Language evolves and adapts to the times, and rhyming slang is no exception. That's why the hoary old expressions chosen by the Museum of London – "dog and bone" (phone), "trouble and strife" (wife), sound as charmingly and hopelessly dated as Donald McGill postcards: I somehow doubt, too, that anyone ever really called their cupboard "Mother Hubbard" or used "custard and jelly" for "telly". Listen out today and you do stand a chance of coming across "Andy" (McNab) for a kebab, "Johnny" (Vaughan) for yawn – and porn. "Britney" is the universal code for beer. Being on the dole used to be "on the rock'n'roll", now it's "on the Cheryl Cole".
The other point that the survey misses is that rhyming slang is not necessarily meant to be understood, at least not immediately or by everyone. It isn't a shared dialect, it's an ever-changing word game, improvising references and puns, and challenging listeners to make sense of them. The technique now belongs to everybody and anybody, and lots of current rhyming slang occurs in the home, with family members competing to declare that they "haven't a Scooby" (Doo – clue), drying themselves not with a towel but a "Simon" (Cowell) before putting on their "Baracks" (pyjamas, of course).
There are some indicators, though, that the Museum of London's fears for the future of rhyming slang may be justified. It's certainly the case that at the moment it isn't at the forefront of cool. Members of the white working class, if that term still means anything – "white-van man", taxi-drivers, builders and decorators, sparks and chippies – may still invent new rhymes, but white working-class pop culture is far from fashionable. Chavdom has given it a bad name, and the heyday of the "geezer chic" of London gangster movies such as Lock, Stock and Two Smoking Barrels is a thing of the fast-receding past.
The cliques who occupy the high ground of cool these days, at least in their own minds, are the hipsters of Shoreditch and Hoxton, the patois-speaking street gangs and their imitators, Lady Gaga and Nicky Minaj-fixated teens, and their gloomy emo counterparts. These groups all have one thing in common: they completely lack humour, and rhyming slang is above all a joke, a feature of a mind-set for which cheerful irony, back-and-forth banter and self-mockery are mainstays.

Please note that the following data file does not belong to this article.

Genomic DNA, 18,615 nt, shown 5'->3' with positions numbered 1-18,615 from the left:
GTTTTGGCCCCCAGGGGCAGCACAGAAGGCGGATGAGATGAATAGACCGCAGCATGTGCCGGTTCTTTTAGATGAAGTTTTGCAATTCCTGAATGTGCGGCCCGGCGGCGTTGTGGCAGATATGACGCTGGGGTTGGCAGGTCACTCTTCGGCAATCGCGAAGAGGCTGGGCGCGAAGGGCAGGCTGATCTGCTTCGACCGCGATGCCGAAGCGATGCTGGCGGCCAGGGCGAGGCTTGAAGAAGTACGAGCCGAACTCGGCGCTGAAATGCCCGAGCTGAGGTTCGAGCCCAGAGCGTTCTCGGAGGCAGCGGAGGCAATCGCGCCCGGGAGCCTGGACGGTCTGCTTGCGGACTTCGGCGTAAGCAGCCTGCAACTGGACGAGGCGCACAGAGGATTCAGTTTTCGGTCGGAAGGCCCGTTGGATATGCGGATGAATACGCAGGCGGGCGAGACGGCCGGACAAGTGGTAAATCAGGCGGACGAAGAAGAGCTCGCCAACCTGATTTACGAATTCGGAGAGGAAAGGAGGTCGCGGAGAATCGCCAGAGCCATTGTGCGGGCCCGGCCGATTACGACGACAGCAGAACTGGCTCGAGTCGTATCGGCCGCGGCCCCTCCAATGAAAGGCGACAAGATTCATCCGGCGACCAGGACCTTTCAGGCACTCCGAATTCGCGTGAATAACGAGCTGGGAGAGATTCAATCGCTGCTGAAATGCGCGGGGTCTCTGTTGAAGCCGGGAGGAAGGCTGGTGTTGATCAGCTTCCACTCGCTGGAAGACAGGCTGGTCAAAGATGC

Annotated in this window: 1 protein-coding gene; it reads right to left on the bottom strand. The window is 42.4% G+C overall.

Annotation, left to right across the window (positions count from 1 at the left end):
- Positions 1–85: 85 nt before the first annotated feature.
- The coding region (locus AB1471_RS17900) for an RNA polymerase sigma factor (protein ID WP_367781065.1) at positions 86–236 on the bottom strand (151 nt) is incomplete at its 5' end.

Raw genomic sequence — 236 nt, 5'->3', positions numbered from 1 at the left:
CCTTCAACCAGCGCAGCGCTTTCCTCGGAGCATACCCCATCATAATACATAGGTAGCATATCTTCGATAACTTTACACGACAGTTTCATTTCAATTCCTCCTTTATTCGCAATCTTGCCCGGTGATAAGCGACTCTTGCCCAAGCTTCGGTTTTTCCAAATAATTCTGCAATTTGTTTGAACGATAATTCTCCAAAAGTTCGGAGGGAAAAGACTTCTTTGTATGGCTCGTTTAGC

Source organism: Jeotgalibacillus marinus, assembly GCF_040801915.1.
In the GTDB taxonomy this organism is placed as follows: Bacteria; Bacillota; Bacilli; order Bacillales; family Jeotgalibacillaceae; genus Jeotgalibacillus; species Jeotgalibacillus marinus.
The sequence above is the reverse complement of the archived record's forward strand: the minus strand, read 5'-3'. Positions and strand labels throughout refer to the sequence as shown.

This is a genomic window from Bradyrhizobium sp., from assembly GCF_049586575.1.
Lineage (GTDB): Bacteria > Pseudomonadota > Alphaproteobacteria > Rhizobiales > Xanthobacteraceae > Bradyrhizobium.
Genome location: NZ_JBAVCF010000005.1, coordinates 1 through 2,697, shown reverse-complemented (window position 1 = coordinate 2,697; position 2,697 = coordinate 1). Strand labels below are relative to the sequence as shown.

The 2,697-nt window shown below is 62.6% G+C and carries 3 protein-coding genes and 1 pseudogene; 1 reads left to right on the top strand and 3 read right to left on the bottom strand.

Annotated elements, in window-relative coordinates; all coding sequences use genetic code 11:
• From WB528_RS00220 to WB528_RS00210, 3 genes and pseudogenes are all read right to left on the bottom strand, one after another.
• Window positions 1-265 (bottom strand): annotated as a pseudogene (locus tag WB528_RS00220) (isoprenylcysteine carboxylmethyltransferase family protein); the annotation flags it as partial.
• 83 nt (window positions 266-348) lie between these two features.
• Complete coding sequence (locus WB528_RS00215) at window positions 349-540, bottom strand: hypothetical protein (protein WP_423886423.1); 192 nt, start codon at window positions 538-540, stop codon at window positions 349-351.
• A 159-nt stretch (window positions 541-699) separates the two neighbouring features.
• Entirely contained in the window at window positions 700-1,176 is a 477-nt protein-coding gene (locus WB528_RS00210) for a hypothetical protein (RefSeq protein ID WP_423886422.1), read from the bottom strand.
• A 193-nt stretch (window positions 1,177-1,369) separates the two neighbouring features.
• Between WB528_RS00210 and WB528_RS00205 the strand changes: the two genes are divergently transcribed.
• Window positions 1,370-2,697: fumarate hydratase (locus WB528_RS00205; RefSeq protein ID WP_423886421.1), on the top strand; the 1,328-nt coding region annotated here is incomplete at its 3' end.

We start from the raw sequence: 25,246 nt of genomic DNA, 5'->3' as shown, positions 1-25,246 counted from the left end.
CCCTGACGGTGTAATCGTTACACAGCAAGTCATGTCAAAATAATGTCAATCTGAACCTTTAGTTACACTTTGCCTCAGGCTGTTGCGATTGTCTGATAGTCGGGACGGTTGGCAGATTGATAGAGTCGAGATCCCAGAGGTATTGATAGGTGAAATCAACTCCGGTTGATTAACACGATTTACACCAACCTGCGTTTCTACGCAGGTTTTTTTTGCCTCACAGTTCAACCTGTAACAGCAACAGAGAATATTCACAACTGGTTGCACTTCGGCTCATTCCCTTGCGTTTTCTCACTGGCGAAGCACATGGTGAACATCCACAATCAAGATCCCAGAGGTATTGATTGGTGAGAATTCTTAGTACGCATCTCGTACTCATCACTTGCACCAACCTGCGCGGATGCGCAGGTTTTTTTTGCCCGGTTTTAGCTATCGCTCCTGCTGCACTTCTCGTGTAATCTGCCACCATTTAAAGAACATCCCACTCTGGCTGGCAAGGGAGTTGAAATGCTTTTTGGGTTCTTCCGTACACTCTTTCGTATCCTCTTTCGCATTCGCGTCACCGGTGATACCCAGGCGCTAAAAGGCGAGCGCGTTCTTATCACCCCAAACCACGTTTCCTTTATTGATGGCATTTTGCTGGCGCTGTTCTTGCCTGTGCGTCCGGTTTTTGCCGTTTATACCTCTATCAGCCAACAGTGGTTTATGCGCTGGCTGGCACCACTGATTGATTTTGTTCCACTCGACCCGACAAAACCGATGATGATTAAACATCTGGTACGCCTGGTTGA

Texting abbreviations, fashionista jargon and pseudo-Afro-Caribbean "Jafaican" may be in the ascendant now, but will make way for other language fads in due course. Maybe when and if the terminally hip and the genuinely pubescent grow up, stop posing, and acquire a sense of fun, they too will embrace the enduring rhyming game.
Multi-ethnicity and diversity is another challenge to London's former folk culture. Up to now, the rhyming technique has been recorded only among native speakers of English. So it has also flourished in Australia (where "Noah's arks" are sharks) and there are a few examples from the United States ("Skin and blister" for "sister" is said to be North American) – so we might assume that members of New Britain's multicultural population whose "heritage language" is not English will be immune to rhyming slang or incapable of mastering it. I live in hope, nevertheless.
There is no such thing as a native speaker nowadays; many people, especially in the cities, are bi- or multilingual, and adept at "code-switching" between languages, even in mid-sentence. Why shouldn't British Asians, Somalis and Poles begin to experiment in the year of the Olympics with this special form of verbal gymnastics? I haven't any hard evidence yet that they are, but I'm listening carefully.
Tony Thorne, Language and Innovation Consultant at King's College London, oversees the Archive of Slang and New Language. Readers are invited to send contributions or comments to firstname.lastname@example.org